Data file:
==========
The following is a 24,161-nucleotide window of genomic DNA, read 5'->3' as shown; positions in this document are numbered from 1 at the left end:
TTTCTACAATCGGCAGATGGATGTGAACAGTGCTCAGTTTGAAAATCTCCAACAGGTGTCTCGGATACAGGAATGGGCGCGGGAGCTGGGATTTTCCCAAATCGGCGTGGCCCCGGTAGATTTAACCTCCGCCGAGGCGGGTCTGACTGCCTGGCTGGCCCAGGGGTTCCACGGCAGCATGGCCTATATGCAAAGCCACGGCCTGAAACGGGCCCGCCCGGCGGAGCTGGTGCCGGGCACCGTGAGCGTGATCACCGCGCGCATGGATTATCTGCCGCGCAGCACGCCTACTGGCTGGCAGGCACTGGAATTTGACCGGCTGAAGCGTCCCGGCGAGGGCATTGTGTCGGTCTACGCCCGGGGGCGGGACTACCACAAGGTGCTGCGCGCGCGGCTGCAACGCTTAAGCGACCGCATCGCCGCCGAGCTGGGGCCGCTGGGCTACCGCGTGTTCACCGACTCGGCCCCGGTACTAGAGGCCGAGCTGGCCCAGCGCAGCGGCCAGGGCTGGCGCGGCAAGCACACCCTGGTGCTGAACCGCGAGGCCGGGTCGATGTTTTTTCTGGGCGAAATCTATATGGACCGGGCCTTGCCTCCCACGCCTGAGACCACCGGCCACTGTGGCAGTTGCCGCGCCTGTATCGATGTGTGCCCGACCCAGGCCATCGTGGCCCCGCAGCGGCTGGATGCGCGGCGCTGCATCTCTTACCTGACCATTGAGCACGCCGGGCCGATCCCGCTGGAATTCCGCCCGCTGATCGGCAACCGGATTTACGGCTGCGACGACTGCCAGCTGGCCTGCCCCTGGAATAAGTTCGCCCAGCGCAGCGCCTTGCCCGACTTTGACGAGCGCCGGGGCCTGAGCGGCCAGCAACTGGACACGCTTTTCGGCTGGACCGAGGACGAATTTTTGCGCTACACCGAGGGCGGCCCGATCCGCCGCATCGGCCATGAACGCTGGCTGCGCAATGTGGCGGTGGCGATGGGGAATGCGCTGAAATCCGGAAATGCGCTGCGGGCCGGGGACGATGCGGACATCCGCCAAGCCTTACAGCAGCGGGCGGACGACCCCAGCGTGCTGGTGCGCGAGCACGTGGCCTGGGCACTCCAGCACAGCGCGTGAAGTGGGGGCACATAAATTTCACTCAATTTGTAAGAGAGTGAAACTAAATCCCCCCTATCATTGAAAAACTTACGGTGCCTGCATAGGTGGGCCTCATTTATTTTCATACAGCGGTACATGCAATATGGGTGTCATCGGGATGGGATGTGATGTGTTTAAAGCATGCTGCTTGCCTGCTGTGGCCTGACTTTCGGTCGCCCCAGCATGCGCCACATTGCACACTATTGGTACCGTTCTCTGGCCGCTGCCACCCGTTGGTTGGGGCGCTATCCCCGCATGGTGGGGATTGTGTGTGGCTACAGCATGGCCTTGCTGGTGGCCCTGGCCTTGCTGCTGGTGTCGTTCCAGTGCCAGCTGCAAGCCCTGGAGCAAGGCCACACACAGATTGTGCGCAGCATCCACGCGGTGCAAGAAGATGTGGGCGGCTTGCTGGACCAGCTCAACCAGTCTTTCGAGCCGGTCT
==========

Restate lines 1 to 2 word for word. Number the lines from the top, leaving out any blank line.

The following is a 24,161-nucleotide window of genomic DNA, read 5'->3' as shown; positions in this document are numbered from 1 at the left end:
TTTCTACAATCGGCAGATGGATGTGAACAGTGCTCAGTTTGAAAATCTCCAACAGGTGTCTCGGATACAGGAATGGGCGCGGGAGCTGGGATTTTCCCAAATCGGCGTGGCCCCGGTAGATTTAACCTCCGCCGAGGCGGGTCTGACTGCCTGGCTGGCCCAGGGGTTCCACGGCAGCATGGCCTATATGCAAAGCCACGGCCTGAAACGGGCCCGCCCGGCGGAGCTGGTGCCGGGCACCGTGAGCGTGATCACCGCGCGCATGGATTATCTGCCGCGCAGCACGCCTACTGGCTGGCAGGCACTGGAATTTGACCGGCTGAAGCGTCCCGGCGAGGGCATTGTGTCGGTCTACGCCCGGGGGCGGGACTACCACAAGGTGCTGCGCGCGCGGCTGCAACGCTTAAGCGACCGCATCGCCGCCGAGCTGGGGCCGCTGGGCTACCGCGTGTTCACCGACTCGGCCCCGGTACTAGAGGCCGAGCTGGCCCAGCGCAGCGGCCAGGGCTGGCGCGGCAAGCACACCCTGGTGCTGAACCGCGAGGCCGGGTCGATGTTTTTTCTGGGCGAAATCTATATGGACCGGGCCTTGCCTCCCACGCCTGAGACCACCGGCCACTGTGGCAGTTGCCGCGCCTGTATCGATGTGTGCCCGACCCAGGCCATCGTGGCCCCGCAGCGGCTGGATGCGCGGCGCTGCATCTCTTACCTGACCATTGAGCACGCCGGGCCGATCCCGCTGGAATTCCGCCCGCTGATCGGCAACCGGATTTACGGCTGCGACGACTGCCAGCTGGCCTGCCCCTGGAATAAGTTCGCCCAGCGCAGCGCCTTGCCCGACTTTGACGAGCGCCGGGGCCTGAGCGGCCAGCAACTGGACACGCTTTTCGGCTGGACCGAGGACGAATTTTTGCGCTACACCGAGGGCGGCCCGATCCGCCGCATCGGCCATGAACGCTGGCTGCGCAATGTGGCGGTGGCGATGGGGAATGCGCTGAAATCCGGAAATGCGCTGCGGGCCGGGGACGATGCGGACATCCGCCAAGCCTTACAGCAGCGGGCGGACGACCCCAGCGTGCTGGTGCGCGAGCACGTGGCCTGGGCACTCCAGCACAGCGCGTGAAGTGGGGGCACATAAATTTCACTCAATTTGTAAGAGAGTGAAACTAAATCCCCCCTATCATTGAAAAACTTACGGTGCCTGCATAGGTGGGCCTCATTTATTTTCATACAGCGGTACATGCAATATGGGTGTCATCGGGATGGGATGTGATGTGTTTAAAGCATGCTGCTTGCCTGCTGTGGCCTGACTTTCGGTCGCCCCAGCATGCGCCACATTGCACACTATTGGTACCGTTCTCTGGCCGCTGCCACCCGTTGGTTGGGGCGCTATCCCCGCATGGTGGGGATTGTGTGTGGCTACAGCATGGCCTTGCTGGTGGCCCTGGCCTTGCTGCTGGTGTCGTTCCAGTGCCAGCTGCAAGCCCTGGAGCAAGGCCACACACAGATTGTGCGCAGCATCCACGCGGTGCAAGAAGATGTGGGCGGCTTGCTGGACCAGCTCAACCAGTCTTTCGAGCCGGTCT